Others have tried and failed to make a coworking space grow in Williamsburg. (The Makery is dead! Long live, Bnter’s new office!) But “real estate professionals” and born-and-raised Brooklynites Morris Levy and Richard Beyda may have the home-court advantage. The duo opened The Yard, a 14,000 square foot coworking space, in November and are already at 65 percent capacity.
A number of tech companies, including Hype Machine, Wanderfly, Mobile Roadie and Uber are already working out of the space, as well as a few startups still in splash page mode, like Gander TV and Spotflux. Somewhere between 60 to 70 percent of The Yard‘s residents are techies, although that wasn’t exactly the owners’ intention. “We knew there was a need in Williamsburg/Greenpoint for something like this, but we didn’t realize the tech scene was happening here and that that was the direction it was going to go,” Mr. Levy told Betabeat by phone.
Now that the startup syngery is under way, however, The Yard has been “planning strategic alliances” with angel investors whose portfolio companies might be interested in working there. For example, Mr. Levy said he’s currently in talks with Brooklyn Bridge Ventures founder and First Round Capital alum Charlie O’Donnell, who launched a Kings County-centric seed fund last month.
And what about the name? “Um, I dunno, it’s where you work, ‘I work in the Yard.’ It’s a space to work, so that’s what we call it,” said Mr. Levy, whose thick Brooklyn accent would not sound out of place in a Goodfellas remake.
Mr. Levy said he and Mr. Beyda got the idea to open a coworking space after looking at the possibility of working out of one of Manhattan’s suddenly-ubiquitous office-sharing arrangements. The same day he crunched the numbers, Mr. Levy happened upon the location, at 33 Nassau Avenue. “Being developers, we kind of overdid it with our Internet,” he said, referring to The Yard’s 100 megabit-per-second pipe. “A lot of people in other places were experiencing problems with their Internet and you know if you’re an Internet business, you can’t have an outage, so we have a lot of bandwidth here.”
“I certainly looked at GA when I was trying to find some office space, and certainly would consider it in the future, but I found it to be a bit…pretentious?” Mr. Root, who works out of the space, explained by email . “Unlike its Manhattan-based cousins, I’ve found people at The Yard to be just as talented but far more approachable. Maybe I’m just more comfortable with the Brooklyn vibe than the highly-caffeinated Apple-everything crowd in the city.”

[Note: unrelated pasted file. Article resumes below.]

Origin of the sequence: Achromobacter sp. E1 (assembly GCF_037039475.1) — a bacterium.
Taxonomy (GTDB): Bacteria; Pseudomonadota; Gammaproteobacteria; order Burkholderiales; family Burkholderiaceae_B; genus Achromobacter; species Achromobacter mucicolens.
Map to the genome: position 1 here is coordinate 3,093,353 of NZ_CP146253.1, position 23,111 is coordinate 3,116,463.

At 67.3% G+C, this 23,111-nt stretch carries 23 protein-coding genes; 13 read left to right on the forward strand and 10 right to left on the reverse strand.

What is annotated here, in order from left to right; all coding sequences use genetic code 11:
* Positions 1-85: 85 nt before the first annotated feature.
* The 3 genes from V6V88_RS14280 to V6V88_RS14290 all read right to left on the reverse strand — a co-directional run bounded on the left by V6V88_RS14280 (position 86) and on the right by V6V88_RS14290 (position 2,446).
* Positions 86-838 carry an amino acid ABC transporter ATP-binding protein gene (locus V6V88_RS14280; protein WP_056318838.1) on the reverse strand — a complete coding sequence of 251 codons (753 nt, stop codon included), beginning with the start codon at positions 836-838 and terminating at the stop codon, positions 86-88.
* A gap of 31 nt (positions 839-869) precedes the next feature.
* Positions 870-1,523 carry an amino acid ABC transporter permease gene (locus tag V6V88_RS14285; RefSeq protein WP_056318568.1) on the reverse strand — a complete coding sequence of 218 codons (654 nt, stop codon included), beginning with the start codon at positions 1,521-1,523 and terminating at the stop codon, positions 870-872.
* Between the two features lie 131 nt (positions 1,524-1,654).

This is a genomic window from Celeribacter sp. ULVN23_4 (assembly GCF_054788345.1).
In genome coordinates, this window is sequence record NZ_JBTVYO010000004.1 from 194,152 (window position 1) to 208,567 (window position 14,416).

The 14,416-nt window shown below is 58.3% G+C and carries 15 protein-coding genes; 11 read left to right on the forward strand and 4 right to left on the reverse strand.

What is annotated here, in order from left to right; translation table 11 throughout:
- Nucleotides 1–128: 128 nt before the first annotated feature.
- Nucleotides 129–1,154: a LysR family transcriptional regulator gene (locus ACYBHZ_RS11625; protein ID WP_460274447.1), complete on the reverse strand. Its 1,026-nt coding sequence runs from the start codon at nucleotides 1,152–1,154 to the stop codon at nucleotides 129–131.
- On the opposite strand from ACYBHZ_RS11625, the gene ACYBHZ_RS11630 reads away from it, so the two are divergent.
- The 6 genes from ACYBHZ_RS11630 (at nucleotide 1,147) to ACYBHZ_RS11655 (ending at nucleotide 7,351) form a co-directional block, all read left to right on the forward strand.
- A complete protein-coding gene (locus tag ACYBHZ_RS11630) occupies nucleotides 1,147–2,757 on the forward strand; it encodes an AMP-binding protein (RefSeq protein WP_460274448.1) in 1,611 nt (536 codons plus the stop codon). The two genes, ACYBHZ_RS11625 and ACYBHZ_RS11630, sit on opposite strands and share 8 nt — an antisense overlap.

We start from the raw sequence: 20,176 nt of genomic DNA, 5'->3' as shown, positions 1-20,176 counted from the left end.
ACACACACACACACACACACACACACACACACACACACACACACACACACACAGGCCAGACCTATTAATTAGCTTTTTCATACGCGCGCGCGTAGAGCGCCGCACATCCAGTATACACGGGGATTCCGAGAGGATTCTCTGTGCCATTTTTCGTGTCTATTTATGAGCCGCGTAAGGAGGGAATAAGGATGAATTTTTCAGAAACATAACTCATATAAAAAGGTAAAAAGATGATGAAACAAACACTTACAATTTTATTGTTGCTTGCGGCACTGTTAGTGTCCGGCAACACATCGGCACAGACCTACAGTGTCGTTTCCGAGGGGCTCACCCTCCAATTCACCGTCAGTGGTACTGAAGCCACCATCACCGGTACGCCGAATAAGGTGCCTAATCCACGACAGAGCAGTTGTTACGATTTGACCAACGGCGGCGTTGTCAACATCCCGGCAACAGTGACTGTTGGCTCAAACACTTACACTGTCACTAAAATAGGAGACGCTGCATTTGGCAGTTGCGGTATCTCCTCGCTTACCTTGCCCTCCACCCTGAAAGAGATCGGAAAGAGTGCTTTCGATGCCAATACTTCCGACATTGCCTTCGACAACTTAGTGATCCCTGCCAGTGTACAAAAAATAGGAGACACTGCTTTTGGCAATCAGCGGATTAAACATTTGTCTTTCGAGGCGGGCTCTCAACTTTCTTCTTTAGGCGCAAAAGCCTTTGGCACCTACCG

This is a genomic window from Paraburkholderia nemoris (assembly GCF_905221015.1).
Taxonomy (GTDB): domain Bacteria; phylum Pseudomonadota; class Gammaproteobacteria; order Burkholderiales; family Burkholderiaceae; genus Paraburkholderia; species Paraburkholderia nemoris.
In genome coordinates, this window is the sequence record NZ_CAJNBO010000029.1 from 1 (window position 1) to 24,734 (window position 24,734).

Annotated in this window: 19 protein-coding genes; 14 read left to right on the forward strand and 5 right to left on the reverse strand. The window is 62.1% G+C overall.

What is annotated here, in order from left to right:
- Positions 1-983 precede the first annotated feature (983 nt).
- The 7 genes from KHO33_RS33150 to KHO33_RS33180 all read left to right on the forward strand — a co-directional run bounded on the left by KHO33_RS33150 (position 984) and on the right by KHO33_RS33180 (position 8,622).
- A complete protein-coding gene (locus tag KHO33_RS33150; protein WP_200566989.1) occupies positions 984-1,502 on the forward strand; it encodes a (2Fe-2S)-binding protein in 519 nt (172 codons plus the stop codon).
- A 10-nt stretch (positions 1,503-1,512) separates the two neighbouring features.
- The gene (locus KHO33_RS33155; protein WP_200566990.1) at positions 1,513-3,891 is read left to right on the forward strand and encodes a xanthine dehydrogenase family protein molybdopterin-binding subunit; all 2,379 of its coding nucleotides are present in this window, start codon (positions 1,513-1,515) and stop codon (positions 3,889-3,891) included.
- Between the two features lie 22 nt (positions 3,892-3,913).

“I don’t mean to be unfair to GA, they have accomplished something incredible,” he continued. “But The Yard struck me as more practical and comfortable.”
Although The Yard has been hosting events, like the North Brooklyn Breakfast Club, the General Assembly comparison seems far-fetched for now. “I’m a firm believer in not trying to be anything other than what you are,” said Mr. Levy. “As far as I’m concerned we’re done and the place is humming.”
Hype Machine founder Anthony Volodkin actually signed up as a tenant before construction on The Yard was complete. “We were looking for space in the fall (our first office ever, in our 6 bootstrapped years!) and I happened to see the new sign while cycling through Greenpoint as it was still being built,” Mr. Volodkin said by email. “Turned out it was an upcoming coworking space inside a beautiful industrial space, much of the great textures were preserved, so the place is modern while retaining bits of the old character. Many of us live around here, and there are lots of good coffee places around.”
Before The Yard, Hype Machine’s seven-person team worked from home or in coffee shops with the “occasional ‘office days,’ where we’d all meet up in my living room in Williamsburg,” he said.
Unlike the typical open floor plan, The Yard has about 100 offices to offer more privacy, although we’re not sure if that takes the “co” out of coworking. The space also offers 24-hour access. Mr. Levy said he is “on the selective side” in terms of what kinds of companies or workers he allows in to The Yard, but is open to anyone who could be who would identify as creative. “Some of my competitors are like, ‘If you’re not tech or a nerd, you can’t come in,’” said Mr. Levy. “We’re not that harsh.”